I have the honor and privilege of giving back to UCLA's undergraduate history community as a member of the History Undergraduate Advisory Board (HUAB) for the 2015-16 academic year.
I served as Vice President of Phi Alpha Theta, the history undergraduate honor society at UCLA, for part of the 2013-14 academic year; I was appointed president before the start of the 2014-15 academic year, and was elected president for the 2015-16 academic year. I’m a member of the National Society of Collegiate Scholars at UCLA and Alpha Lambda Delta & Phi Eta Sigma National Honor Society at UCLA. I also participate in Reformed University Fellowship at UCLA.
UCLA’s history department has been a boon to my education and my personal development. As a member of HUAB, I can more fully express my gratitude through open discussion of the many departmental strengths and potential areas of improvement that I've observed. This is done with the goal of actualizing meaningful change on campus and ultimately to improve the daily experience of professors and students alike.
Coming from a background of progressive education, I’ve seen the benefits of framing issues in light of the relationship between students and their peers, between students and their professors, and between the school and the student body. Thus, I've thought of three specific themes that can be used as springboards to usher in reform: space, validation, and writing.
- I desire to cultivate an organic sense of community between history majors that fosters a sense of cohesive space, where growth and fraternization are encouraged within the context of the historical academic discipline.
- Using the admissions and enrollment data publicly available and provided by UCLA, since 1998, the university has seen a rate of decline in the enrollment of history majors as high as 23%, on average a loss of about 1.5% of enrolled students per year. While this could reflect increasingly competitive undergraduate selection procedures, I think it speaks to an under-addressed phenomenon that should be explained to history majors in a constructive and encouraging way.
- From my discussions with other history majors, a recurring motif that I've noticed is a sense of encroachment upon the validity of history as a practical academic discipline from within the university climate and extending out into the broader culture. This can lead to feelings of anxiety and questioning of worth when one lacks an institutional support structure founded in the discipline itself.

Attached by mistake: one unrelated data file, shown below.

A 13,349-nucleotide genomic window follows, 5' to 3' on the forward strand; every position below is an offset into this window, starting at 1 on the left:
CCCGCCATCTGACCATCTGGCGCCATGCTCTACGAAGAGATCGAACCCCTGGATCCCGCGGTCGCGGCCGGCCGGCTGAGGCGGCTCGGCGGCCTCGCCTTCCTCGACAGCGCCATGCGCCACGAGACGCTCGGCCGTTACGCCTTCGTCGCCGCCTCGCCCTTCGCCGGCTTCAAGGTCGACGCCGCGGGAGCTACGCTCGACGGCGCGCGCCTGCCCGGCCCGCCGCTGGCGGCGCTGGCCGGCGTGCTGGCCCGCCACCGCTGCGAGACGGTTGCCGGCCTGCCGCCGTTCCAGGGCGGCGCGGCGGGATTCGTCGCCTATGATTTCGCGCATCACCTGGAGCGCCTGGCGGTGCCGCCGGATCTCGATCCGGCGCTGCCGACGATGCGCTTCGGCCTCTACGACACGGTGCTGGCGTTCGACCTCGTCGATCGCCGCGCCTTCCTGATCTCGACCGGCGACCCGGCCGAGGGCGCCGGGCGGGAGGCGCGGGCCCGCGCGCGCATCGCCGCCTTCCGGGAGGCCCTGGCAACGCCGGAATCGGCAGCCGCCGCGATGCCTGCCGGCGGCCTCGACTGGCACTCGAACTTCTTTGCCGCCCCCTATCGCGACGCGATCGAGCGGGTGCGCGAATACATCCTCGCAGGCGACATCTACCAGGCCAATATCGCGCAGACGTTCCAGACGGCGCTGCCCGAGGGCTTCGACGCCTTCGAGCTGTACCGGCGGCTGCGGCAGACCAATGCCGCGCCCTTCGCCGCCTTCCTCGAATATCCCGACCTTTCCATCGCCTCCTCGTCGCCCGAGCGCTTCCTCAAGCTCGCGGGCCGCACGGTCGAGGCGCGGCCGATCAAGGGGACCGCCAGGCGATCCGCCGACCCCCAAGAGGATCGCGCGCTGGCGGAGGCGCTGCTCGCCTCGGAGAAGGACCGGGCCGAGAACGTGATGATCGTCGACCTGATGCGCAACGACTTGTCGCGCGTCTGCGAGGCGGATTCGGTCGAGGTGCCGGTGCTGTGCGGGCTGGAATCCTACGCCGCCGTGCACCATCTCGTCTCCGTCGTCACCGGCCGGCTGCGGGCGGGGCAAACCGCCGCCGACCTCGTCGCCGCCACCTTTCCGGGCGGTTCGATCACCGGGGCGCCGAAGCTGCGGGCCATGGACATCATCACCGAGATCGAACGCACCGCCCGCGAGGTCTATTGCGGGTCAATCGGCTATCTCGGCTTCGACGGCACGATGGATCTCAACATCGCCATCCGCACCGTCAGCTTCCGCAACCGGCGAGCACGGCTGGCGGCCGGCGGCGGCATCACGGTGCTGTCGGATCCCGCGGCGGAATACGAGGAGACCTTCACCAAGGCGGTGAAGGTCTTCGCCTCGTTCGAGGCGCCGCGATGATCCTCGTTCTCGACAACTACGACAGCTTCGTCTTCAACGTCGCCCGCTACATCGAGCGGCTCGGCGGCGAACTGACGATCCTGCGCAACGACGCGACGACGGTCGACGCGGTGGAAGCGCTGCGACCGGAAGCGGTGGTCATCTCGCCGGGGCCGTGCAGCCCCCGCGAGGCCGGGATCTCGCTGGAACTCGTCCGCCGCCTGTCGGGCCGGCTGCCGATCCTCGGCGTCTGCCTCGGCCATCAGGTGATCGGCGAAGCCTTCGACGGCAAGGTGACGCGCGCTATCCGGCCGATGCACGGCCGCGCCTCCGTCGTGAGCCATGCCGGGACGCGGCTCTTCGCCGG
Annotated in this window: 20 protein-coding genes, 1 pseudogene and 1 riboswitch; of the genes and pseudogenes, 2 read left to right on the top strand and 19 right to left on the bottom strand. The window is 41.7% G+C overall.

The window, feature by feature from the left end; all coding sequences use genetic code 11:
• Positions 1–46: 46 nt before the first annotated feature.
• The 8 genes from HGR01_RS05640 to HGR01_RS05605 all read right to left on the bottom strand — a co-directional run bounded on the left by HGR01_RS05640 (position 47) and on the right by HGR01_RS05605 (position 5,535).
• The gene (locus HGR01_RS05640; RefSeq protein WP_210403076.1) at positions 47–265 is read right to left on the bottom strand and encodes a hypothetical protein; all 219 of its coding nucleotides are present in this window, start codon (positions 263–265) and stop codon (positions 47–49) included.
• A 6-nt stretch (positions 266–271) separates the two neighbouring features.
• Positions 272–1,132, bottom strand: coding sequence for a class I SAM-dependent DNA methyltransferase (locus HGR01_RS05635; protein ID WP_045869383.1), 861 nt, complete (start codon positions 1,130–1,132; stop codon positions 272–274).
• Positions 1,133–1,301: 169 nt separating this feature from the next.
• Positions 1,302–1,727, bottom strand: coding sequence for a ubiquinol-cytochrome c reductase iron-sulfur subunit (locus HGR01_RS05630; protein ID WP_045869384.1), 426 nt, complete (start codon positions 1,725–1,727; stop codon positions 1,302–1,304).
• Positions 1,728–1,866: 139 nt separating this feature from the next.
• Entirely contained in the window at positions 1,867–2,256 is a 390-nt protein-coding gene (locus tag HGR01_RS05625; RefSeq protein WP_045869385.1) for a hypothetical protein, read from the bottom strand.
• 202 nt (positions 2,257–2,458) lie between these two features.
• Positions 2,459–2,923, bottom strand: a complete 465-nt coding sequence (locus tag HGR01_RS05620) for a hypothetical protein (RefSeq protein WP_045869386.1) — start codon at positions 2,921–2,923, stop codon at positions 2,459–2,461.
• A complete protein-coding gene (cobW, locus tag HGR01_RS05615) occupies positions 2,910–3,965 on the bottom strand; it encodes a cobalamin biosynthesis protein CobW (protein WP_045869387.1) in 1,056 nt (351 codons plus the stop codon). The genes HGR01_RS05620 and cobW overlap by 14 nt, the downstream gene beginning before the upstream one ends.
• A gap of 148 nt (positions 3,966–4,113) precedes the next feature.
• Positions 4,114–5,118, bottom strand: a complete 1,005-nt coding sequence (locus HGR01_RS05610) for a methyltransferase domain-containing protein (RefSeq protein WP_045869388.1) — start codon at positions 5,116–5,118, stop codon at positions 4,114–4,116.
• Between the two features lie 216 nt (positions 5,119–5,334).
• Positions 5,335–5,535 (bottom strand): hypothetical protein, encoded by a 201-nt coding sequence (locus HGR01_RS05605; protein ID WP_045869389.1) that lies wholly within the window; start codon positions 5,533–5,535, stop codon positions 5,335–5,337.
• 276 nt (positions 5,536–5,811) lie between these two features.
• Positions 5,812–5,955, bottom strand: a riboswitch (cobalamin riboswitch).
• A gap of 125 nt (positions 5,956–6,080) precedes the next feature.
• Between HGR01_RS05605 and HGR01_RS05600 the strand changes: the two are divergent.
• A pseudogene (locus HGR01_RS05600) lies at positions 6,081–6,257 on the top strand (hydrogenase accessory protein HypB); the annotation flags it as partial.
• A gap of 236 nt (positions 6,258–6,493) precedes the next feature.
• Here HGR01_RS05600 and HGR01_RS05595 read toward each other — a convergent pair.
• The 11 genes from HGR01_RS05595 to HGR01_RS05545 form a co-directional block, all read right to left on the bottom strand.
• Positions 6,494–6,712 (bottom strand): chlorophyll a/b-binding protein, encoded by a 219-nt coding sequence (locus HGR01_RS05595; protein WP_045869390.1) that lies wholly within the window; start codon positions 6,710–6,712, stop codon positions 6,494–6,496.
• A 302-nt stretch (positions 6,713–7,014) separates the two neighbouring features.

- By expanding the department’s resources in the effort of increasing exposure to more of the 773 undergraduate history majors enrolled (as of Fall 2014) at UCLA through the deployment of innovative outreach strategies, I believe that the cultivation discussed in the first point can be augmented.
- One issue I believe the history department has excelled at is the frequently posed, “What can I do with a history degree?” question from students and parents alike. I would like to see a broadening and continuation of events and resources aimed at illustrating the academic and non-academic career routes that are available to history majors graduating from UCLA.
- One of the under-utilized resources provided by the history department is the History Undergraduate Writing Center. I believe that emphasizing the importance of writing to the study of history is key to increasing the exposure of the resource. I have heard some professors on the media and through their blogs on the Internet claim that even excellent historians have questionable writing skills. I think encouraging the sharpening of writing skills is in any case a useful practice for history majors.
In light of my commitment to give back to UCLA, I realize that talk is relatively cheap. I will keep you updated (and keep myself accountable) regarding the status of the rough outline I provided above. While the vision is certainly mine, the broader theme of seeing our department grow in a healthy and structurally sound manner is one shared by the administration and by my fellow board members.
I know that we can highlight the pressing needs of history students at UCLA and call to attention those issues that need to be addressed. If you'd like to communicate any thoughts regarding my vision, I would be much obliged to hear from you.
In the meantime, I recommend that you read the recent Letter from the Chair by Stephen Aron—a wonderful professor; I took a class he taught on 19th century American history. He discusses the all important question of history's relevance for today and why it matters.